« All Episodes

Interview with Chris Ferdinandi (Part 1)

Published 8/4/2017

In today's episode, I talk with Chris Ferdinandi! Check out his stuff at gomakethings.com

Today's episode is brought to you by Linode. Linode Provides superfast SSD based Linux servers in the cloud starting at $5 a month. Linode is offering Developer Tea listeners $20 worth of credit if you use the code DEVELOPERTEA2017 at checkout. Head over to spec.fm/linode to learn more about what Linode has to offer to Developer Tea listeners !

Transcript (Generated by OpenAI Whisper)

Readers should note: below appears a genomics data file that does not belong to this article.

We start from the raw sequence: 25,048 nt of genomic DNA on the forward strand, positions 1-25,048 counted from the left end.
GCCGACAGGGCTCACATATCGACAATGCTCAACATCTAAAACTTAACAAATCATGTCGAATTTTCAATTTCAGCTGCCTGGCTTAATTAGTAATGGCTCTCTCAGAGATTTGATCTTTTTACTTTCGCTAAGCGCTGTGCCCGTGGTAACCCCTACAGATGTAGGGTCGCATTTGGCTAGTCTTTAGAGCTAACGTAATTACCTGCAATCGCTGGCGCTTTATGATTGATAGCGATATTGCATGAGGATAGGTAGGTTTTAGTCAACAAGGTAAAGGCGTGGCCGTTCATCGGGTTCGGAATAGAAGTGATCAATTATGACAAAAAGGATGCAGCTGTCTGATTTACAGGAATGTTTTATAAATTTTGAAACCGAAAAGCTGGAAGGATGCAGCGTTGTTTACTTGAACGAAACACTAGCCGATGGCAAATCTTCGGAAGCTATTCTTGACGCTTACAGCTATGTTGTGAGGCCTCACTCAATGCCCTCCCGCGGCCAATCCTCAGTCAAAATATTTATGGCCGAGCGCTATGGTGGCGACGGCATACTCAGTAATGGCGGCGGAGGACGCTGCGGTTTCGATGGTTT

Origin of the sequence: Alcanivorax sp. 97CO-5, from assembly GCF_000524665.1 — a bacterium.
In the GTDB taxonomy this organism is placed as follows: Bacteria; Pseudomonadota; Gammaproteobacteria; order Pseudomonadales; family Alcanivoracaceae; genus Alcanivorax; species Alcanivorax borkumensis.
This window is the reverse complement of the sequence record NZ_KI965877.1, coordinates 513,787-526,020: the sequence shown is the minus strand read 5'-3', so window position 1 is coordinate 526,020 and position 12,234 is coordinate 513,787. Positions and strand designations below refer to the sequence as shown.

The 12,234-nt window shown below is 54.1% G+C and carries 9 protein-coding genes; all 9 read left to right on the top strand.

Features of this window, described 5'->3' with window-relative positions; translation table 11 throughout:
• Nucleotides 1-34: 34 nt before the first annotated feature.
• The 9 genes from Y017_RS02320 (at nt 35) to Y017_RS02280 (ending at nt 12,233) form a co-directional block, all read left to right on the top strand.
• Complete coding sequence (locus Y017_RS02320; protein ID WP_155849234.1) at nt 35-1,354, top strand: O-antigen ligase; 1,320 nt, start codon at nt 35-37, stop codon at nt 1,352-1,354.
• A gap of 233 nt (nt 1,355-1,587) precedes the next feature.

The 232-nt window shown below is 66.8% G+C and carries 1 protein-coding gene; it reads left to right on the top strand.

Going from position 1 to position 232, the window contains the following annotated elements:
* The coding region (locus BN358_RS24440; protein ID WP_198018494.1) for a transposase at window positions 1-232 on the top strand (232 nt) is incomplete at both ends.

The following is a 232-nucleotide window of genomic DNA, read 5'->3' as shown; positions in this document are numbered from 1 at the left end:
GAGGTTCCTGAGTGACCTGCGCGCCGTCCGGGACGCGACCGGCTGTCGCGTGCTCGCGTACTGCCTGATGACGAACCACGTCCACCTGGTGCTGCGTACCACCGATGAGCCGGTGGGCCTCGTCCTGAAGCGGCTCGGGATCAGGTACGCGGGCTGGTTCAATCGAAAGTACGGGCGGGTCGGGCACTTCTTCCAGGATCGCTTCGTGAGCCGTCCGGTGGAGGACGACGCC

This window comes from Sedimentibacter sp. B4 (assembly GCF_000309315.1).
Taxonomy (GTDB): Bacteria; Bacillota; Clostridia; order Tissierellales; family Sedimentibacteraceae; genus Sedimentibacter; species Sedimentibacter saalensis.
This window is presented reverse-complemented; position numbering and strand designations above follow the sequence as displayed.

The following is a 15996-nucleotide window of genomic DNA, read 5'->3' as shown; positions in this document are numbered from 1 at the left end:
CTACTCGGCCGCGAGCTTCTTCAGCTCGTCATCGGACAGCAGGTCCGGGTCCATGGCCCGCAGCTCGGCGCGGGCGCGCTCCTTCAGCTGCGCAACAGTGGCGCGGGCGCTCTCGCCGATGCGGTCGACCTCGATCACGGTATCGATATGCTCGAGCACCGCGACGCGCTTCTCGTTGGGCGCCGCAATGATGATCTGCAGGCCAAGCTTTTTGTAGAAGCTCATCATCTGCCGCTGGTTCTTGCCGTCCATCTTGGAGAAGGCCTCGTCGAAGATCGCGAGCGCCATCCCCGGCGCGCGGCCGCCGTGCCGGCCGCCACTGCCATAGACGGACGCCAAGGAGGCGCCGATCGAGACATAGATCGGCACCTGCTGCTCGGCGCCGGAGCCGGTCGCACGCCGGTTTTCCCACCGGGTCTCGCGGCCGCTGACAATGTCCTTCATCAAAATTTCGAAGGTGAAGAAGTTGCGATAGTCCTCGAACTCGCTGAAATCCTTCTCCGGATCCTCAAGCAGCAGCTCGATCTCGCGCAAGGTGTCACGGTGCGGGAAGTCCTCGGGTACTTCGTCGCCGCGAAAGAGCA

What was the last time that you skipped the framework and went straight for using the language itself? Not really relying on a library or something like that. This is probably something that a lot of us kind of take for granted, but in today's episode I'm talking to Chris Ferdinandi and Chris is an excellent developer. He has created quite a few of those libraries, but he is a big proponent of writing for him at Straviskode, but writing code that isn't reliant on an external dependency. We're going to be talking about that in today's episode. My name is Jonathan Cutrell. You're listening to Developer Tea. My goal on the show is to help you become a better developer and the way that we're going to do that today is through an interview by listening to someone who's been doing this successfully for quite a while and has created a lot of projects, some of which you may actually know about. Let's jump straight into the interview with Chris Ferdinandi. Welcome to the show, Chris. Thanks for having me. It's great to be here. I'm excited to talk to you. As I am with all of my guests, I'm excited to talk to you, specifically you reached out to me. You mentioned that you want to talk about JavaScript and more specifically you sent me a couple of these topics that you're really particularly interested in. First, I want to open up with a question that sometimes I leave till the end of the podcast. It's a question I like to ask all of my guests. I think it's a really important question. Really, if you're a developer, just a side note here, developer, and you're wondering a good question to ask a potential employer, this may be a good one and a one-on-one interview. This question is one that I caught from a really close friend of mine at work. It's very simple. What do you wish more people would ask you about? That is a really good question. It's probably my favorite question of all time. I've literally never been asked that before, so I don't even really have a canned answer. For me, just generally, there's two things. The first is Pixar movies because I absolutely love them. I can talk about them for days. Favorite is Wally, least favorite is a good dinosaur. I feel like you're probably in line with a lot of people on that. Yeah, not the only one. It's not to get too far off topic, but the good dinosaur is for me one of the biggest disappointments. I actually haven't seen it, by the way. Oh, yeah. It's one of those. It's on its own. It's probably an OK movie, but under the umbrella of Pixar, it's a disappointment, just because it's definitely about their normal, awesome. But specifically to my work and that sort of thing, some variation of why I'm not going to be a part of it. I shouldn't use a JavaScript framework because right now, JS frameworks are all the rage. People act like you can't even build a basic website if you're not loading in React or Angular or something like that. You can do so much without any of those things. I feel like that's particularly relevant when I start thinking about beginning developers, or beginners, new developers. If I were trying to just get into this now, I would feel so incredibly overwhelmed. When I learned it was relatively easy to just open up a text editor and a browser and start coding. You can totally do that today too, but all of the tutorials out there make it sound like that's an impossibility. It's the kind of thing where I feel people are really focused on tooling. I'd love to have more conversations about anti-tooling or untooling or just doing things without tools. It's interesting you mentioned this. I started learning web development in the earliest days of jQuery. When jQuery and prototype and MewTools were all still running a race together. They were all equal partners in the JavaScript library world. They weren't frameworks. We didn't use the term framework for JavaScript libraries back then because most of the stuff that you did was going to be, first of all, relatively specific to the site that you were building at the time. Secondly, it's going to be like you want infinite scroll or you want this one particular type of thing. You go find a good jQuery plugin and pop it in and basically you're done. There wasn't a lot of this. This was obviously before one page applications. That was still on the horizon. There were people who were making one page applications using jQuery. I remember the same very similar discussions then. It was very early when this started that do you need jQuery discussion. That has continued right up until today. There are people who are still asking this question and you're one of those people. You and I were going to talk about this because I think this is really important for web developers and a large number of people who are listening to Developer Tea.R. in fact, web developers, not just not other types of software. Front-end developers, for example. We're going to talk about some of that stuff today. That's the thing that you want to talk about the most. This is good. Yeah, absolutely. JavaScript frameworks, we can very easily write that off as not a big deal. With all of this stuff that's going on in our lives, this is still something that comes to the front of your mind when someone asks you a question like, what do you want to talk about? Why does it matter so much to you that people think about JavaScript this way or a better way of asking that question? Why is it so important that a new developer coming in that they don't join what you call the JavaScript rat race? Why is this so important? Yeah, well, it's one of those, I don't, there's a couple of reasons. I don't necessarily hate these tools. I dislike the overuse of them for a couple of reasons. The first is that it's super alienating because most or a lot of tutorials you read these days start with some variation of open up terminal in command line, run mpm install these eight packages and then make sure you install Babel and run your compiler to transpile JSX into real JavaScript. It's just like it's really alienating and overwhelming. I guess the second reason for me is you've got a whole generation of, and I'm going to sound like kind of old man yells at the clouds right now, but this generation of developers who came up with the notion of the web as an application platform, whereas I and I think you too, Jonathan, kind of came up with the idea of the web as a document sharing tool. It's obviously way more than that. But if that's kind of your mental model, the way you think about the web is fundamentally different. You think about it as this thing that gives everybody in the world access to every kind of piece of knowledge you can possibly amass. If you think about it as an application, you just kind of fundamentally approach the way you develop things differently. You don't necessarily care about older browsers. You don't care about people on underperforming devices. I've heard a lot of people kind of make this argument around like, oh, your browser doesn't support this feature. Just upgrade. Browsers are free. It completely dismisses people who are in developing areas and are stuck on really bad hardware or corporate users who can't upgrade their browser for some reason. Low income people, not necessarily in developing nations, who are stuck on old computers that are running some archaic version of Windows that they can't afford to upgrade. It's a little bit tangential, but I feel like kind of the framework mindset feeds into this. The web is an application and the way you approach development is just totally different around that. I guess for me, it's also partially a moral thing. I don't think there's anything wrong with learning frameworks. I learned on jQuery before I moved over to the vanilla stuff. It sounds like you did too. I think these days, a lot of the stuff that people are like, oh, you need a framework for that. You don't need a framework for that. In a lot of cases, it's just as easy to do it without a framework or easier. Those are the kind of conversations I guess I like to have, particularly with beginners, just because I get a lot of the, I don't know what to learn next, or I don't know how to get started, or I feel overwhelmed by all this stuff. There is a more sane way to do things. This is a, man, this is such an important thing that I want Developer Tealisteners to capture. A lot of people who listen to this show are new developers, which is the type of people that you've mentioned this being important to. The developers who are listening to this show, a lot of people have exactly what you identified as this fear of missing out, beyond that, even as a relatively seasoned developer, when I try to get Webpack set up, sometimes I want to pull my hair out, right? There's so many tools, and there's so many new tools, and the tools that you were using even last year are probably being replaced. There's so many of these things moving forward, and it's not just Web development. I want to be very clear, every single platform is going to go through some kind of revolutionary change. For example, you may have started developing for iOS using Objective-C, and then now that's pretty much out the door, and you have to move to Swift at some point in the future, or I don't know, maybe they've deprecated it officially. I don't know. There's this idea that we have all of these tools, and that keeping up is so important, and that everyone else who is doing this understands these tools. Sometimes, quite honestly, the tool is really hard to understand. Just because you feel like you're the only one that doesn't understand it, you're probably not. Probably not the only one that doesn't, and by the way, you're probably not by a long shot. There's probably seasoned developers who don't understand that tool very well. There's probably people who could write the documentation for that tool in a way that others would understand it better. These are things that are really important to capture. There's moments of the light bulb going on. I'm actually taking a course in machine learning on Coursera right now. Really, really interesting stuff. Putting it very lightly. Very interesting, obviously, a big part of our future is developers. But there's this moment that I've had multiple times while taking this course, and it's a light bulb moment, where I realize that's what that is doing. It's wrapped in a lot of language or a lot of documentation or formal notation. There's all this stuff that's wrapping around it. Getting down to the core of it, that's what that thing is doing. For example, you probably had this moment with Gulp just like I did. Gulp is basically a way to run JavaScript to do some stuff on demand, like at least that's the way that my light bulb moment was that happened in my brain. I realized one day that I could use Gulp and I could access a bunch of JavaScript, MPM packages, and I could run it from the command line, and I could do that on a project by project basis, I could create these configs and stuff like that. Have you had some of these similar light bulb moments that you feel like even as a season developer, these tools that we're discussing right now, that the light bulb moment clarified what that tool is for? That's question number one. Question number two is, how does this extra layer, this kind of indirection, this kind of difficult to understand? How does that impede the learning process for say a young developer? Yeah, no, so it's too old. The reason I think I know I'm getting old is I tend to when new kind of stuff comes out now, instead of just being like, oh yeah, that's awesome, and embracing it. I very immediately kind of viscerally reject it for quite a while before eventually coming around. Gulp was absolutely one of those things for me. It was a code kit user for a long time. I was too. And I code kit was excellent. Code kit is still an amazing tool. But the thing that kind of turned the tide for me was working on a lot of open source projects. I very much wanted to be able to offer folks both minified and non-minified version of a file. So people who wanted something that was production ready had it. And people who kind of wanted to see the un obscured code, so to speak, had that option. And along with a handful of other things, like automating kind of like my little copyright injection and that sort of thing. And stuff that was either difficult or impossible to do in code kit was pretty easy in gulp. But the documentation was terrible. And I had also suffered from, I think the thing that added to it, and this is true of not just gulp, but like all front end tools is some new hotness comes along to replace the current hot thing very quickly. So you go from static sites to WordPress is the best to, oh no, actually we're using static site generators again. And you know, Yoman is the one, oh no, not Yoman now it's, I actually forget what all the cool kids are using these days. We're like two or three iterations. I just heard like another one the other day that like everybody is like bailing to jump ship to. And you know, and then it was like do you remember grunt, like grunt, oh yeah, I'm talking about three months, I actually worked at a company that went like all in on it. And then gulp just kind of completely took it over. And for not really insanely like there wasn't a huge reason why. No, it's just surprising about that right? Our culture is kind of obsessed with new, you know, so like, I guess on the front inside, you know, like you said like the moutools, J query and prototype, like they they fought out for a long time before J query kind of won that battle. But now you see these frameworks come and go like rapid fire, you know, so like angular was super hot for a hot minute before everybody's like no, forget that react is way better. Now, um, react actually hung on for quite a while, but I'm starting to see more mumblings around like view JS and not that these old things ever go away. But it feels like they do. And I think for me that's that's kind of part of the problem too. It's it, you know, feeds into that that FOMO or that fear of missing out because like, like WordPress power is more than a quarter of the web, not just like the CMS market, but like the entire internet. Yeah. Not be the cool kid anymore, but but they are here forever. Yeah. Angular as much as I kind of personally detest the way Angular works, they have deep roots in enterprise and they're going to be around for a long time. So if you learned Angular and all of a sudden everybody's like, ah, forget that. It's, you know, it's all about react. Like you shouldn't feel bad about that. You have a very marketable skill that you can build a very nice career on top of. Yeah. You know, and you had some questions in there that somewhere along the line of my ramp, like I am. Oh, no, that's fine. I forgot. But, um, no problem. But yeah, I just, um, I don't know, like for me, that's that's kind of the, I think one of the reasons I'm so into like anti tooling is I'm just, I've grown tired of chasing the new hot thing because a lot of like I named the popular things that stuck around, but there's a ton of other things that had a lot of buzz and then fizzled and just never went anywhere. Yeah. And, and you know, for me, like when you know the, when you know the fundamentals, like knowing, knowing vanilla JavaScript, knowing really good CSS, like you can carry those over into learning new things, learning new frameworks, learning SAS. Um, I know a lot of people are into like post CSS now instead of SAS. Um, you know, less was like a big thing before SAS kind of dominated, um, you know, like if you know kind of those, those core skills, um, like they just, they carry you through the ebb and flow of, of these tooling popularity cycles and, um, and you're absolutely right that this is not unique to us. But it feels like on the front end, these things come and go way more quickly and our culture has become obsessed with, with tools more than methodologies and approaches. Um, yeah, all about the tooling and, um, and it's just, it's a little bit insane. Today's episode is sponsored by Linode. Of course, if you've been listening to Developer Tea for very long, you know that we love Linode around here, not only because they are a long time sponsor of the show, but also because they help developers create things. How do they do that? Well, they provide incredibly priced Linux servers. You can get these things up and running in just a few minutes and they have really fantastic plans. Uh, their plans actually are the best price, uh, per dollar in terms of memory, in terms of RAM. So this is really, really important for, uh, performance. They also have SSD servers that the Linux is sitting on top of. So it's going to be super fast, uh, on the single server, but it's also super fast between servers. If you were to spin up multiple servers for your site, you know, and have some kind of load balancing, which by the way, they support that, uh, that would be really fast. They have a 40 gigabit internal network to support that. So go and check out what Linode has to offer. You can have a Linode server for as low as $5 a month. That gets you onto a one gigabyte of RAM server, uh, $5 a month. That's so cheap. And if you don't have a server somewhere, then $5 a month can get you one. And that's really cheap. $60 a year. And by the way, just to give you an idea, Linode is providing you with $20 worth of credit. So if it's $60 per year to host this one gigabyte server. So if you do the math, that's a third of the year that you don't have to pay anything for that server. So if you want to pay $20 worth of credit, go and check it out, spec.fm slash Linode. Make sure you use the code Developer Tea2017 to check out if you want that $20 worth of credit. Thank you again to Linode for continuing to sponsor Developer Tea. So on the flip side, because I don't want Developer Tealisteners or anybody else who hears the show, I don't want you to think that, you know, there's always a good reason to question. And I was just thinking about this today, I'm probably going to do a full episode on the idea, but there's always a good reason to find your limits, find the thing that you say, oh, I'm not going to go past that. And then ask yourself why, right? So for example, if you're a web developer, you may, you know, you may start every project by default, you're including J query. And you know that you have J query under your skill set, like in your skill set tool belt, whatever you want to call it, and you're familiar with it. So it's an easy go to and it's a reasonable default to you. And if somebody were to ask you, hey, you know, do you want to start a project without J query? By default, you've answered that over and over. No, I don't want to start it without J query. It is a reasonable idea to ask yourself why, right? Why are you doing things the way that you've done them? Or, you know, why aren't you reconsidering portions of your strategy, portions of your skill set? You know, what is keeping you for me for many years, J query was default because the browser APIs were so various, you know, they were so broken apart that it was difficult to do anything, you know, with a reasonable speed. And so the code ended up being really difficult. And I wasn't familiar with it. You know, I was one of those people who learned J query before I learned JavaScript, you know, however bad that may be. And you know, what it came down to was, you know, it's before a query selector all was really supported, for example. And so, you know, getting a collection of elements was tedious. It was really kind of difficult. And so, you know, now all those things have changed. And so it does make sense to start asking those. And it actually made sense back then when I could have a reason to say no, I will start with J query as a default. But now it's, it continues to make more sense to ask these questions. You know, when we have these tools though, what I don't want you to walk away thinking is, all right, well, I'm going to throw away, I'm going to uninstall and pm all together. And everything that I install is going to be a zip that I, you know, drop into a folder. That's not at all what I'm saying. There are so many valuable projects, so many valuable tools that are worth your time. And they are worth, you know, considering and then integrating into whatever project you're doing. But just pulling those in wholesale because somebody, you know, online said that it was a good idea, that is not worth. That's not worth the bites quite honestly that your users would spend to download it. And it's not worth the brain power necessary for you to stay current with all of the new stuff that's coming out. Yeah, no, and that's a really good point. Like I always, I sound like I'm down on tooling, but I actually use a lot of kind of tools in my development. Can you make them too, right? You've got a whole list of open source tools that you've made. I do. So I'm like all in on golf, I love SAS. Although the, as CSS variables become like variables are one of the big things I use. I use golf for and as native CSS is able to handle that better. I may see my reliance on SAS start to disappear. But yeah, no, I love tools. I just hate our culture's obsession with new ones for the sake of new. So tools are great. Anything that I shouldn't say anything, but things that make you more productive or allow you to do more faster, easier, better are great. I just, a lot of our tools are either just tools for the sake of tools or they're like openly hostile to the people who consume the things you make. You know, like a lot of times people will add some of these hot new frameworks or libraries to their site. But just the amount of bloat and weight they add to your page, you know, to do things that frankly you could very easily do without those tools or libraries. You know, I think that for me is kind of where I get a little hung up. That and just kind of that overwhelming fomo that everybody in our industry seems to suffer from these days. Well, and it is, you know, going all the way one direction or all the way at the other direction, neither of those is a good idea, right? It doesn't, you know, there's a reason why Google is one of the companies that's putting out some of these tools. And they're very successful. They have very successful projects. You know, obviously some of the smartest engineers in the world and they're using these tools. So I do think that, you know, the key, there's a bunch of things to think about here. Something that developers are not well trained on is managing their portfolio of tools. This is something that we just kind of do. We fly by the hand, you know, whatever the words are to say that we don't really do this right. We're kind of blindly picking as we go rather than approaching this like, you know, any other industry really. Because time invested, it's, you know, there are implications down the road. There's things to think about in terms of collaboration. There's, you know, there's so many things to think about when you are picking your tools. And, you know, a very important one of those things is how long am I actually going to be able to benefit from picking this tool up and learning it, right? Like how long is this knowledge going to be valuable? There's a lot of other, there's actually a couple of really good podcast episodes and I can't remember the name of the podcast. It may have been Ruby Rogues, but they talk about this exact concept and it was a guest from ThoughtWorks, I think software development firm, major, major firm. But they were talking about managing your learning portfolio effectively is what they were discussing. And they talk about, you know, how you can kind of manage it very similar to a stock portfolio where you have, you know, a few things that you're learning that are kind of way out, you know, out of left field. They're a little bit more risky in terms of, am I actually going to be able to benefit from this? And then the stuff that you really rely on is, for example, vanilla JavaScript, right? You're not going to go wrong learning vanilla JavaScript. That's going to be applicable. Does that make sense? Yeah, absolutely. Absolutely. How did you finally decide that you wanted to really invest in learning Gulp and using it for these projects that you have? Yeah. So I, by the time I decided I wanted to dig into Gulp, Grunt had already started to kind of fade from popularity. And I had also heard that, you know, whereas Grunt was really focused on kind of configuration files, Gulp seemed to be a lot more about just kind of running JavaScript, which kind of resonated with me a little bit. But for me, the motivation was almost exclusively around making it easier to kind of push my open source work. So there was a handful of things I wanted to do that were just not either didn't like the way they kind of worked in CodeKit or they were difficult to do in CodeKit. And as I was thinking about this, a couple of folks who were, that I respect, who were just themselves starting to get into Gulp kind of open sourced their like their boiler plates for getting started with it. So I just, I took those and kind of ripped them apart and learned by doing, I guess. But yeah, it was, it was 100% pragmatic. And Sarah Swadon talks about this quite a bit. So those of you who are familiar, she's a really, really talented front end developer out of Lebanon. And she's best known for her work with SVG, although she does a lot of other stuff too. But one of the things she always talks about for kind of maintaining your sanity as a front end developer is really like holding off on learning new things until you absolutely like need it for a project. So like it's good to be aware that things are happening. So like I, for example, am aware of CSS grid, though I don't know how to actually use it myself because I haven't had a need for it on a project yet. Same thing goes with Flexbox actually. I've been getting by on like old school CSS grids for a long time. But like the thinking there is so be aware, like casually aware of developments in the industry. But until you actually like really need something on a project, like you could burn yourself out chasing every new, never mind framework and library, just all the new features that come out in any given year, the browsers support these days. So you know, like really just kind of like waiting until you absolutely need something is a great way to kind of maintain your calm. But I can remember, you know, so Jonathan, I think you're about the same age as I am. I don't know if you remember, do you remember the show Beakman's World? It was kind of like a, that does sound familiar. A sciencey analog to Bill Nye, the science guy, but it was like way more kind of like edgy than Bill Nye. Yeah, yeah. It sounds familiar, but I can't remember any specific episode or anything. Yeah, it was just, it was really weird. It was like in this basement, there was this man who was like dressed up as a dog. I was just really bizarre. But like, I remember one of the things they always talked about on the show was that like being a scientist wasn't about having all the answers, it was knowing the process to find them out. And I really like to think that that carries over quite well into kind of the life of a front end developer. Like if you're, if you're earlier in your career, you can get really intimidated looking at like job descriptions of being like, oh, they want all this stuff. And I don't know any of those things. The reality is most people who apply for those jobs don't know all of those things either. And the more important thing is not knowing all the things. It's knowing how to learn the things when you need them. Yes. And for me, that is such a much more valuable skill than actually knowing all this stuff. So it's one of the reasons I harp on fundamentals all the time. Like if you know really good CSS or you know kind of that fundamental JavaScript, you can pick up a framework, maybe not super quickly the first time you go to do it. But you can learn new frameworks when you need to use them for a particular job. You can learn new tools when they come out more easily. And there's a documentation issue too. I mean, you kind of alluded to this that the documentation for a lot of open source projects is absolutely terrible. Yeah. Like, you know, like that aside, you know, like just kind of developing your approach to picking up stuff when you need it is important. The other thing for me too is I am very consistent with my tool chain. So I don't, I know some people love to kind of try a new tool every project they work on. Like I've talked to people who are like, oh, you know, like I'm starting a new project and I'm super excited about it because there's this new tool that just came out that I'm dying to use. Like if you really genuinely enjoy that, that's great. But you just like you can blow so much time learning the new thing that could be spent like actually making stuff. And yeah. And like if you're just doing it for yourself, like that, that's awesome. But like if you're, if you're doing client work or you're working, you know, for an employer or anything like that, you know, even if you're working for yourself, you know, but you're making money on the thing you're building, like your, your time is so valuable. And I don't know, like wasting it, trying to learn the latest new tool that came out just just for the sake of learning the tool. Not because it gives you any benefit over the tool you were using previously. Yeah. Yeah. Seems a little odd. Like I know tons of people who still use grunt because they invested in it. They've got all their stuff set up and it still works. You know, sure. There's no reason to stop. There's no particular reason to stop. No, I mean, it's one of those like it's not cool anymore, but it, it does the thing you need it to do. So like, right. Yeah. There's tons of great plugins for it and, and packages and modules and, you know, like it's just it's not, you know, it's anyways, I'm sorry. That was a really long rant. It's good. It's good. Yeah. No, I am, I am very, very kind of consistent and almost like a reluctant about my, my tool setup. I have a very small kind of set of, of tiny modular things I like to use and I, I don't really like to, to deviate from it much. Like even with gulp, like I've now got my latest version of my gulp build up at the top of my gulp file.js has a, like a settings variable that has a whole bunch of like, like things that I can turn on or off. Like sure. Yeah. Scripts processing CSS SVGs copying static files, minifying images, things like that. And, you know, so like if I don't need one of those things on a particular project, I just change the variable under settings, but I don't in any other way have to touch my tool chain. Right. Yeah. I'm using the same gulp build for every project. Right. I think there's, there's something really interesting in what you've done there though. And that is that you've, you've found opportunities where tooling can help without, you know, seeking tooling for the sake of tooling. I think that's, you know, that's, this is something that a lot of developers, they get wrong in one direction or the other because the culture is that there's so many tools and things we've already discussed. So this is, but the, but the idea here is, and you mentioned it already that knowing things are out there so that when the need arises or when, you know, at some point, there will be this moment where you say, okay, now it makes sense to look into that thing that I heard about, right? Now it makes sense to investigate whether or not this will actually match that, that this thing is actually going to solve a problem that I have better than what I was doing before. And I think the, I think the word that we need to use more often as developers is literacy. We want to become experts in everything that we touch rather than literate in a bunch of things and experts and a few things. And this is something that is so important because if I'm literate, for example, I don't do a lot of SysAven work. We use a lot of services and whiteboard, we use a lot of services that are, that are kind of offloaded from us because we had too many headaches from trying to be Linux SysAven's basically. So there are some really good services out there, you know, for example, Linode is a sponsor of Developer Tea. So there's plenty of reason to go and learn enough about Linux so that you can be literate with it. You don't have to become an expert in BASH. There's no reason to go and, you know, work for, you know, 30 hours trying to memorize everything that you need to memorize for BASH to be a BASH programmer. Like that's probably going to be irrelevant to your career. Could you gain something from it? Sure. But really what you're talking about becoming is literate enough so that you can maneuver in that arena, right? So you know, I've taken a couple of days to learn Haskell, for example, right? I've taken a couple of days to learn a little bit of elixir. And I know I'm literate enough with these things that if somebody mentioned something about them, I can translate that information in a way that's meaningful. I can actually have a conversation. And so when a meat arises, that there's tools that I have at least a surface level literacy of, when that need arises, I have a better way of saying, you know what? I think I know something that could solve this. And this is also something, you know, as you're working on a, for example, a front end project or something. If you find yourself doing the same thing over and over and over, for example, right? Or if you find yourself writing very similar code over and over and over, or if you find yourself wishing that something were different, it's possible that there is a tool to make it better, right? You don't have to go and find that tool ahead of time. You can be on the lookout as you're going through a pro, like a project and exactly what you're saying, Chris, that moment you experience a need and you have to be like in tune to what a need is. And that's kind of what I'm saying. Maybe that's what I'm circling around with all of this. Knowing what a need is is really kind of the key. If we're trying to solve problems we don't have, that's wasteful. That's going to be that rat race you're talking about. But if we can clearly identify when we have a need, now we have a reason to pick up a tool. We're using to seek out a plug-in or a new framework or whatever. But until we experience that, we're really just trying to fill a need or solve a problem that doesn't even exist. Yeah, absolutely. Thanks so much for listening to today's episode. The first part of my interview with Chris Ferdinandi. There is another part of this interview coming up in the next episode of Developer Tea. Make sure you subscribe and whatever podcasting app you use if you don't want to miss out on future episodes, including that episode. Thank you again to Linode for sponsoring today's episode of Developer Tea. Remember, you can get started on Linode for as low as $5 a month. They have high memory plans, tons of great Linux server options for you to choose from. Go and check it out, spec.fm slash. Linode used the code Developer Tea 2017 to check out for $20 worth of credit. Thank you again for listening to today's episode. Until next time, enjoy your tea.